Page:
In July 2021 the world realized vaccinations worked. Where countries purchased and administered vaccines, like in the United States, the pandemic began to ease. Unfortunately, the effect of viral evolution became more clear: new variants emerge which spread more rapidly and tend to be slightly more lethal. A terrible “Delta” variant swept across India, killing hundreds of thousands, and marched across the world. Some call this the “third wave”, and many fear it is the precursor to many waves which will eventually require “booster” vaccinations.

In Western countries like the U.S. and the U.K., restrictions (masks, business closure and social distancing) have been lifted. As far as the citizens there are concerned, the pandemic is over — time to celebrate. Unfortunately, millions of people in those same countries still have not been vaccinated. The “anti-vaxers” who refuse the shots claim they are concerned about possible side effects. Psychologists postulate the group is generally distrustful, poorly educated in health matters, and simply can’t connect statistics to personal risk. Whatever the reasons, un-vaccinated people may serve as a reservoir for Covid-19 lasting for many years. Australia, due to its geographic isolation and excellent disease control measures, mostly escaped the pandemic until now. The Delta variant slipped into the country — whether the control measures are going to be effective, where vaccination is rare, is yet to be seen.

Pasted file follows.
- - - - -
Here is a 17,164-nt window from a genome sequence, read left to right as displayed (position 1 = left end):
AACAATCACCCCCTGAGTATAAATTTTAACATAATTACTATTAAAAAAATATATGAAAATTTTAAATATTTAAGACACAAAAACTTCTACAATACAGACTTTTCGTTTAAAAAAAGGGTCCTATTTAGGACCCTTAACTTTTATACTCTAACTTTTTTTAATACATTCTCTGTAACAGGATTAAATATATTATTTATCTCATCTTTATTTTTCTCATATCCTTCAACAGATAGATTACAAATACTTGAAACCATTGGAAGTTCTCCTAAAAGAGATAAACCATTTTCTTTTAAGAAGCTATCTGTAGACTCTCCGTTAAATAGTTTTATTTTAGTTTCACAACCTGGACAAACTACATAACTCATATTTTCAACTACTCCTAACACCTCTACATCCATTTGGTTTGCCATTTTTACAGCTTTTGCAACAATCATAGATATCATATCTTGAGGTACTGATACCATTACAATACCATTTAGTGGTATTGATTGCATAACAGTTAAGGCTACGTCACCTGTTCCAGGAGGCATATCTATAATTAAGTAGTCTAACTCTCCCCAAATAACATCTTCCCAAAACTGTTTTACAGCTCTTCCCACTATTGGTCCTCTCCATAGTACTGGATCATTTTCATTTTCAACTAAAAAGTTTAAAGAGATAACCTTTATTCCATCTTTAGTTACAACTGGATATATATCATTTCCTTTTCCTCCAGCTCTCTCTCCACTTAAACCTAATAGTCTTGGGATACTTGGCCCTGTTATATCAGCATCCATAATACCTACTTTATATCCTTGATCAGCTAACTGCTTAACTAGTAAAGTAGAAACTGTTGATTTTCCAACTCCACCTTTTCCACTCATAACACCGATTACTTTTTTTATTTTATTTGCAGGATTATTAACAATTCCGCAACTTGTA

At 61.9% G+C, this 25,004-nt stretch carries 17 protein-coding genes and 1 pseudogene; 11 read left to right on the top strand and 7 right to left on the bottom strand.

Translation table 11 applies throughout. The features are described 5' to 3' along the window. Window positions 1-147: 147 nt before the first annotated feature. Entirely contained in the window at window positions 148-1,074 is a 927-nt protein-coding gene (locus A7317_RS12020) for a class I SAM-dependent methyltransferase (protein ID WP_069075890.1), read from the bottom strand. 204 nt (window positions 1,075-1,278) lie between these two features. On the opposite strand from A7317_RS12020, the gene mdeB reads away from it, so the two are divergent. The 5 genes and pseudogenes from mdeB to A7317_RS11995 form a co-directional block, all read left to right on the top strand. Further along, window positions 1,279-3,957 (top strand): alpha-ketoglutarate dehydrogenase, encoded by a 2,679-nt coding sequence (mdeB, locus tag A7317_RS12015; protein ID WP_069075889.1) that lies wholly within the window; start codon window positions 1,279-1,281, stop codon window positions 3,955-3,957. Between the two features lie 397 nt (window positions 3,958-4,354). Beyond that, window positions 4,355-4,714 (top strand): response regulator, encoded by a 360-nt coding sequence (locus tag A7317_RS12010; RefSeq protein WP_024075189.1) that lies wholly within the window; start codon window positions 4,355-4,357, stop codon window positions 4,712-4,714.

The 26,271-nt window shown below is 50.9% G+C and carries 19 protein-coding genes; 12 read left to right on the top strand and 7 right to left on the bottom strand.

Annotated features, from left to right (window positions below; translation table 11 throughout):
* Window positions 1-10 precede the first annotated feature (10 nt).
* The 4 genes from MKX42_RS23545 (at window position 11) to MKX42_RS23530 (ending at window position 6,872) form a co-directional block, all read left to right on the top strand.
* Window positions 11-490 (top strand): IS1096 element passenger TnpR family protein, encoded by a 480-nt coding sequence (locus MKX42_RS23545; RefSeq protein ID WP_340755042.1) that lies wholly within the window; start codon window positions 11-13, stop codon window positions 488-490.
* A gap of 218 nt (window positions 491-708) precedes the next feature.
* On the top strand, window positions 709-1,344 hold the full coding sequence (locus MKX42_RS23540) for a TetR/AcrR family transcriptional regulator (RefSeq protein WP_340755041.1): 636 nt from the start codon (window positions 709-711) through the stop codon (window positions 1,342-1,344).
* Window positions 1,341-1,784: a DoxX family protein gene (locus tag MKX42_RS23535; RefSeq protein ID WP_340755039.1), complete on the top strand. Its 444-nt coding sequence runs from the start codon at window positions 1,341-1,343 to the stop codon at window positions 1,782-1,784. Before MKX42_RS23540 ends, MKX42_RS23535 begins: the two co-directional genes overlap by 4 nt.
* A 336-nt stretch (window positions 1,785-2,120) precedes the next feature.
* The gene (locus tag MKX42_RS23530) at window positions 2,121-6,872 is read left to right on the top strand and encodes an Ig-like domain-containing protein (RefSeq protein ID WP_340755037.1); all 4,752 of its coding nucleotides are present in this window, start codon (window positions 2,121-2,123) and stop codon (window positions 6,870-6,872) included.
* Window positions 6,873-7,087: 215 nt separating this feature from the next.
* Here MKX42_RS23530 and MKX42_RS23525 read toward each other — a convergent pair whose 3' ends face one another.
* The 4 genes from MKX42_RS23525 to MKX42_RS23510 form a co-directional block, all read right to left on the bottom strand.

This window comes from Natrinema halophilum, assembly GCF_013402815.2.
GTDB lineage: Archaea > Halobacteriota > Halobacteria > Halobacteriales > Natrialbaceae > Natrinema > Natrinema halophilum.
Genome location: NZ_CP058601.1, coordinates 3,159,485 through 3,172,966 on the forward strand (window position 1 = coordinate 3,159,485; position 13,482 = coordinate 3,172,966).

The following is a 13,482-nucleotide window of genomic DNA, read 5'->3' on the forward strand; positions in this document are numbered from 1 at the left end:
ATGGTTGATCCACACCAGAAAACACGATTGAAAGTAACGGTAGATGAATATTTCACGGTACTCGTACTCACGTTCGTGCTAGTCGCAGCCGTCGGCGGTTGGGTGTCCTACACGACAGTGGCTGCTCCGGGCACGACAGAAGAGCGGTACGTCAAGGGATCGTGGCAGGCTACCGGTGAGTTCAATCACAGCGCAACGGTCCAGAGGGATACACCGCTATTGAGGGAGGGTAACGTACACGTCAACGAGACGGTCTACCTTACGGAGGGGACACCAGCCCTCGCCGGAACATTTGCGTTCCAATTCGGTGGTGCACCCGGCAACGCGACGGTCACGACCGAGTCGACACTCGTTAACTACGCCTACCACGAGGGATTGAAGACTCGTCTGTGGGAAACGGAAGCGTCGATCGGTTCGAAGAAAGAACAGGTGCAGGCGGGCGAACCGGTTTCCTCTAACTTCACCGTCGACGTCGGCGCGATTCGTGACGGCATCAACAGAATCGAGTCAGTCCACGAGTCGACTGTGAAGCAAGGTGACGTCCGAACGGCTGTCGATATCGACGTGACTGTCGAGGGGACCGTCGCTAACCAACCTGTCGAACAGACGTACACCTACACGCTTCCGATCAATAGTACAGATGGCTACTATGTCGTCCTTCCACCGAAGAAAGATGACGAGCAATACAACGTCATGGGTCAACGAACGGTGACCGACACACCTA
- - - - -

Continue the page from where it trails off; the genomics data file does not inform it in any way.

Grieving is a process eventually leading to acceptance. However, one of the first steps for humans is looking for someone or something to blame. During the past year, leaders have blamed bats, China and politicians. Turns out, humans infringe on bat territory much more than the reverse, lots of bats live in China and politicians are always suspect. The final word on blame has not been written, but at this point, the innate behavior of Coronavirus to mutate and infect humans is the likely explanation for the pandemic.

In areas where restrictions have been lifted, economic recovery is happening. Of course, businesses often pushed political leaders to reduce restrictions too soon, causing considerable loss of life, illustrating that human life is not priceless. The exact price of a human life has not yet been calculated for the pandemic, but it certainly will be. This is a dark side of the pandemic, but it has been a dark time. The world is coming to the realization that humans “dodged a bullet” since a more lethal virus could have killed all of us. Record temperatures this summer drove home the impending problems of climate change — people seem more concerned. Overall, humanity is getting poor grades for averting disasters.

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COVID-19 – A letter to the future, part 2

This is a continuation from part 1 of a letter to students in 2035:

Russia and China were the first to produce COVID vaccines although they were criticized for possibly skipping some testing steps to ensure safety. In the West, 2020 was the year of the mRNA vaccine pioneered by Karikó and Weissman. The new mRNA vaccine was 90-95% effective in preventing both mild and lethal disease. Wealthy countries purchased massive amounts, squeezing out poorer countries. The US started vaccinations in December 2020. No vaccines were given in all of Africa until a month later.

Vaccine production at millions of doses per day sounded wonderful but pesky math got in the way. Large countries with hundreds of millions of citizens were looking at months or years to complete vaccination of the population. In order to vaccinate the most vulnerable, many countries opted to give the first doses to the elderly, although other countries started with working-age people. Not surprisingly, politicians were near the front of the line as self-designated vital workers.